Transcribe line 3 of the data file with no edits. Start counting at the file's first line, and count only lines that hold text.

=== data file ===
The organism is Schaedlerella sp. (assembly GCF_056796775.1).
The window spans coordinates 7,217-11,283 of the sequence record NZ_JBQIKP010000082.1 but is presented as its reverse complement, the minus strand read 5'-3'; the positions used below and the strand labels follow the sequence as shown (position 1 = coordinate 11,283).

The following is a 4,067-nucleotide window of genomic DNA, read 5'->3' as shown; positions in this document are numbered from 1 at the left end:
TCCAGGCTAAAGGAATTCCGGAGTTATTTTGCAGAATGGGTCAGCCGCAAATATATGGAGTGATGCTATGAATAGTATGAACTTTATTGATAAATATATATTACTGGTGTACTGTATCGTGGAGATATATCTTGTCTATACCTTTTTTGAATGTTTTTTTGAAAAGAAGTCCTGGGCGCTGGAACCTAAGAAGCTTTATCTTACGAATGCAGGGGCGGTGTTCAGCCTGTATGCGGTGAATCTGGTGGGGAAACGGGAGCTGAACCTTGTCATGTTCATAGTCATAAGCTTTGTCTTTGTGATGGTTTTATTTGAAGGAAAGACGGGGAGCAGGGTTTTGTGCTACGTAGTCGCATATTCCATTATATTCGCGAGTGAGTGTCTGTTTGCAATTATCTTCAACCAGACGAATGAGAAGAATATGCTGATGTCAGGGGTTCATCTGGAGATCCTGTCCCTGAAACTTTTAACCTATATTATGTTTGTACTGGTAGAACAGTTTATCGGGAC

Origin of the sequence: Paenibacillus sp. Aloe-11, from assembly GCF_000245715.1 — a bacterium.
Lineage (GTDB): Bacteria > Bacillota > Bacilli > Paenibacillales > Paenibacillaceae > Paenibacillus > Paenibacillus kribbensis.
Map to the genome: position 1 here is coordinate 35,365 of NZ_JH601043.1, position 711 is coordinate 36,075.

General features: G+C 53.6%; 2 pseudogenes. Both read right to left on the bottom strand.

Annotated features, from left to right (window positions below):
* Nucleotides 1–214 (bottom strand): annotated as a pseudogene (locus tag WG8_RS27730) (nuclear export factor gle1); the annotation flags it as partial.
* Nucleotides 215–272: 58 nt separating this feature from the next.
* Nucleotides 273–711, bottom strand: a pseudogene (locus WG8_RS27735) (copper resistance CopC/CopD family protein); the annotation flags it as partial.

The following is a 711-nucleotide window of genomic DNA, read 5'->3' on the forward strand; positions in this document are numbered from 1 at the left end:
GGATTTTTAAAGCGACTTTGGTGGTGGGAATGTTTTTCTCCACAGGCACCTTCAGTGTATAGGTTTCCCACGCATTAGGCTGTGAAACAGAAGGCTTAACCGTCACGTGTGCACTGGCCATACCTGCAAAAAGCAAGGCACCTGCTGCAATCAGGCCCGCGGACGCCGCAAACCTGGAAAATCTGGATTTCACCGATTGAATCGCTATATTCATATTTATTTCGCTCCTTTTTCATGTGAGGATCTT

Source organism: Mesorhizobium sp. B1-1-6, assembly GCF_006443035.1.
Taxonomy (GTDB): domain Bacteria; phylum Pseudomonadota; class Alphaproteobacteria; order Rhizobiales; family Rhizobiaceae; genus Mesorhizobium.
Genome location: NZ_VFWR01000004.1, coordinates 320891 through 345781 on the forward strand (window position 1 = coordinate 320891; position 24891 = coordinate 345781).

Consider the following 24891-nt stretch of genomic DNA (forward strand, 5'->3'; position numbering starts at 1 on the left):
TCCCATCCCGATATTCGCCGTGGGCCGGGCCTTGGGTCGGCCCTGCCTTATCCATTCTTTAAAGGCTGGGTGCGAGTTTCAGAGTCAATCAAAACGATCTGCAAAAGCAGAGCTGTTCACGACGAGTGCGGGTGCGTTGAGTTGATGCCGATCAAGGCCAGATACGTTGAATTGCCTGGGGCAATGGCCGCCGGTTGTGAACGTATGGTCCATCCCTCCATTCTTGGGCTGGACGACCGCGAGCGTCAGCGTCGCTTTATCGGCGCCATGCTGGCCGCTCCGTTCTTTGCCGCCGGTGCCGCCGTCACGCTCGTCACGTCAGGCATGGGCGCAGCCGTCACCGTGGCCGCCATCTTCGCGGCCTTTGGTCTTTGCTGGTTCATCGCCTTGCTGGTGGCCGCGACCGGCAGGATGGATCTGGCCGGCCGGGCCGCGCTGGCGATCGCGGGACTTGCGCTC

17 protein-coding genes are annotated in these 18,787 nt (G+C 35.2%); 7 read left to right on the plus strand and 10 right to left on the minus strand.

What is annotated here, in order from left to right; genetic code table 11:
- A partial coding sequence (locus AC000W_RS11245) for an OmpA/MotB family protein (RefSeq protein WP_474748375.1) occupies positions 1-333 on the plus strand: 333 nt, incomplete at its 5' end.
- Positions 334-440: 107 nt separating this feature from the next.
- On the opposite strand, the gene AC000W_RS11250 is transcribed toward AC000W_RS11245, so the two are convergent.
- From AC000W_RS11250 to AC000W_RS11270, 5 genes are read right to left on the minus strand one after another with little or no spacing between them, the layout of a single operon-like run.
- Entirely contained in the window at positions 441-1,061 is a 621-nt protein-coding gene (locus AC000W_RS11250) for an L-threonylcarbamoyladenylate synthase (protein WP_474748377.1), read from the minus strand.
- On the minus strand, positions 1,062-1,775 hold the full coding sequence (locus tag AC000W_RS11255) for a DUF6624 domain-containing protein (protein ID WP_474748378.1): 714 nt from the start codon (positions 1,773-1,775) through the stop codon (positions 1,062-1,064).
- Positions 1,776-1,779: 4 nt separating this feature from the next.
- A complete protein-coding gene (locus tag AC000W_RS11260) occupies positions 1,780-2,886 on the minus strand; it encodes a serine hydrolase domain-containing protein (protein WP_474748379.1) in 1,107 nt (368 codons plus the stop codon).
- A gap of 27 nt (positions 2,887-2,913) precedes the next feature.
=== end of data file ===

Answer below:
The following is a 4,067-nucleotide window of genomic DNA, read 5'->3' as shown; positions in this document are numbered from 1 at the left end: